Q. We have been reading your recent columns about 401(k) plans and managed funds. In 2007 my husband and I were advised by our broker to invest a portion of inherited money in managed funds. These funds charged annual fees of 1.98 percent. Within two months the market began to decline.
Like most investments, these funds have lost 40 percent of their value.
What would be the downside to cashing out of these funds at a loss and reinvesting the proceeds in index funds at Vanguard and/or Fidelity? We feel like it's time to make a move. ---B.A., by email from Dallas
A. There isn’t a downside. If you think your asset allocation--- the percentage of your money in each asset class--- was appropriate, you can change from the funds you have to an essentially identical asset allocation. You won't lose any upside opportunity by switching to index funds, or much lower-cost funds, than the ones you now own.
But many people feel differently about risk today than they did two years ago or ten years ago. While it is easy to tolerate market risk when the risk is expressed in rising stock prices, it's a lot more difficult when the risk is expressed in declining stock prices. As a consequence, people who once were happy with 90 percent of their savings in equities now feel better with 60 or 70 percent of their money in equities.
The hard part is finding the courage to make the change. Many people--- probably most--- simply don't feel they are qualified to do it. They want and need help.
If you are in this category, you have a difficult choice. You can grit your teeth and select a single low-cost fund that seems to have the right risk level for you. Or you can find a broker/adviser who will create a portfolio of low-cost load funds for you. Getting financial advice doesn't have to cost 2 percent a year plus commissions. There are brokers out there who have built their entire careers on getting people into low-cost funds such as the American Funds group. They get paid a commission up front for the service they provide. The customer gets funds that have relatively low annual expense ratios.
Here's an example. Suppose you wanted to build a balanced portfolio that was a mixture of equities and fixed-income securities. If you were a self-directed investor, you might have invested in no-load, low-cost funds like Vanguard Wellington or Vanguard Balanced Index fund. These funds have expense ratios of 0.23 percent and 0.15 percent for their Admiral shares, which require a $100,000 initial investment. Over the last 10 years both those funds were in the top 20 percent of all funds categorized as "moderate allocation" by Morningstar, returning an annualized 3.81 percent and 1.31 percent, respectively, over the period.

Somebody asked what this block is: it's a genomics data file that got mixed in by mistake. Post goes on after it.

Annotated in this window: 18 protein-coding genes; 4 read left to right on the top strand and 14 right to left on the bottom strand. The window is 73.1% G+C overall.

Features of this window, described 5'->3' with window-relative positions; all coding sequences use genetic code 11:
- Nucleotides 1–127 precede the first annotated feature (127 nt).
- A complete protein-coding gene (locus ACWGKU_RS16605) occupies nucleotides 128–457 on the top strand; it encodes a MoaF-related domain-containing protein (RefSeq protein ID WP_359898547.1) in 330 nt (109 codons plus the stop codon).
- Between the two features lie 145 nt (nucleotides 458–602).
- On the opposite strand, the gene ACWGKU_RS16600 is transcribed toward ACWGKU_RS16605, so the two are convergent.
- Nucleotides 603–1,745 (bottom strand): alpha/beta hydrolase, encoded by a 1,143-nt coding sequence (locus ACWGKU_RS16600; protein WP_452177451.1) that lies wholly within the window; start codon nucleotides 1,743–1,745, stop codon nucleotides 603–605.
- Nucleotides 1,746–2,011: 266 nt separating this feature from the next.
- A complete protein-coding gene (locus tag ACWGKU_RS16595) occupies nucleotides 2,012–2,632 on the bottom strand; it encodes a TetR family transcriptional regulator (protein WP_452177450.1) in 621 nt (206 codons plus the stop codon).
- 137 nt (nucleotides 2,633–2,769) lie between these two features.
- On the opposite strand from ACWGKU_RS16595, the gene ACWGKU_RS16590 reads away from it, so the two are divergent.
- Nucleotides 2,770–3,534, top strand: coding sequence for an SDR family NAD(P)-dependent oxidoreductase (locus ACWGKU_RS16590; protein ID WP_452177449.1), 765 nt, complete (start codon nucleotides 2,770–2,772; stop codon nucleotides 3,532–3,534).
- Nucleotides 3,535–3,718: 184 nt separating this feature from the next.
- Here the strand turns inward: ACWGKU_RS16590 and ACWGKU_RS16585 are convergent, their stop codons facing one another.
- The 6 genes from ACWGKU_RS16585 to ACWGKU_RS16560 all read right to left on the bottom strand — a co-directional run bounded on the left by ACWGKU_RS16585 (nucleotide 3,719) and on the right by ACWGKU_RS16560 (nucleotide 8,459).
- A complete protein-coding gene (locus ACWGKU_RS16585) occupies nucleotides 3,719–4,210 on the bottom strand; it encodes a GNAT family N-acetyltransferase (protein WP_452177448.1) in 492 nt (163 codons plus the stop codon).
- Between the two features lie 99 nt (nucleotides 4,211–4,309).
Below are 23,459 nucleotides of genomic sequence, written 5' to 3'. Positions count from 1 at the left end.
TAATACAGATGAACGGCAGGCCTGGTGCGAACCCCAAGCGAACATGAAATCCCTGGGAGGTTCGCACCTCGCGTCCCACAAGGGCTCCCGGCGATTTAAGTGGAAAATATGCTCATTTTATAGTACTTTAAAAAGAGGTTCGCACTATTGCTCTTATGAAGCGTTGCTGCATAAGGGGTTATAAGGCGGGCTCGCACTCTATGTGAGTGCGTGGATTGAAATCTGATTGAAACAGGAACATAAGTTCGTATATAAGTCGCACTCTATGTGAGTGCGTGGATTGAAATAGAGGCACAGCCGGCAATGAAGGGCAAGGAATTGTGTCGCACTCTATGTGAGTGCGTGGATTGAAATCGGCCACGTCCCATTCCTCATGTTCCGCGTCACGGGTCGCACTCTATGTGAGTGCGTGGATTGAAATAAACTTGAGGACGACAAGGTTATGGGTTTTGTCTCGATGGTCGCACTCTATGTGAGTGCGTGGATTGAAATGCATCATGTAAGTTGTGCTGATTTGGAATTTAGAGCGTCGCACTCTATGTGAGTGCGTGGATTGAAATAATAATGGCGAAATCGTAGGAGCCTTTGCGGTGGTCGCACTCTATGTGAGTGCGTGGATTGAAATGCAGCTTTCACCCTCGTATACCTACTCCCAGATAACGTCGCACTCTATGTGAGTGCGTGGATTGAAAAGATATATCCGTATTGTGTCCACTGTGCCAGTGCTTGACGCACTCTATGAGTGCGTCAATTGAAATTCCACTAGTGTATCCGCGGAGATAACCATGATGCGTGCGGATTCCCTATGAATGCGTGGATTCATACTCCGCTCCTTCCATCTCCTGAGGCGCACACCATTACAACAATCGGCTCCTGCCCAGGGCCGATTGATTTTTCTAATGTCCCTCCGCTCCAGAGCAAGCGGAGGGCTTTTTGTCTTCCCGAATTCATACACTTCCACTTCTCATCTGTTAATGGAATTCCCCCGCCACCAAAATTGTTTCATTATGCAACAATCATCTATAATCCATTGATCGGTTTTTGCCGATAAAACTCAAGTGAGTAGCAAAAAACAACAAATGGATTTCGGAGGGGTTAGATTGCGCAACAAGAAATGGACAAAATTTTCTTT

An adviser who watched out for long-term expenses would be likely to recommend American Funds Balanced fund A shares or American Funds Income Fund of America A shares. These funds have annual expense ratios of 0.61 percent and 0.55 percent, respectively. Over the last 10 years they were in the top 20 percent of all "moderate allocation" funds, returning 2.55 percent and 2.32 percent, respectively, after adjustment for the maximum front-end commission, according to Morningstar. While the front-end commission is 5.75 percent on all purchases up to $25,000, it is reduced to 3.5 percent for purchases over $100,000 but less than $250,000. There is no commission on investments of $1 million or more.
While a no-commission, self-directed choice would have done slightly better (Wellington) or slightly worse (Balanced Index) than a cost-minded adviser choice, the most important fact is that all four choices resulted in superior performance for moderate allocation funds. The majority of the highest expense ratio load funds, on the other hand, lost money after adjustment for commissions over the same time period.
Expenses matter. They always matter. So if you need advice, find an adviser who pays attention to the long-term cost of what he is recommending.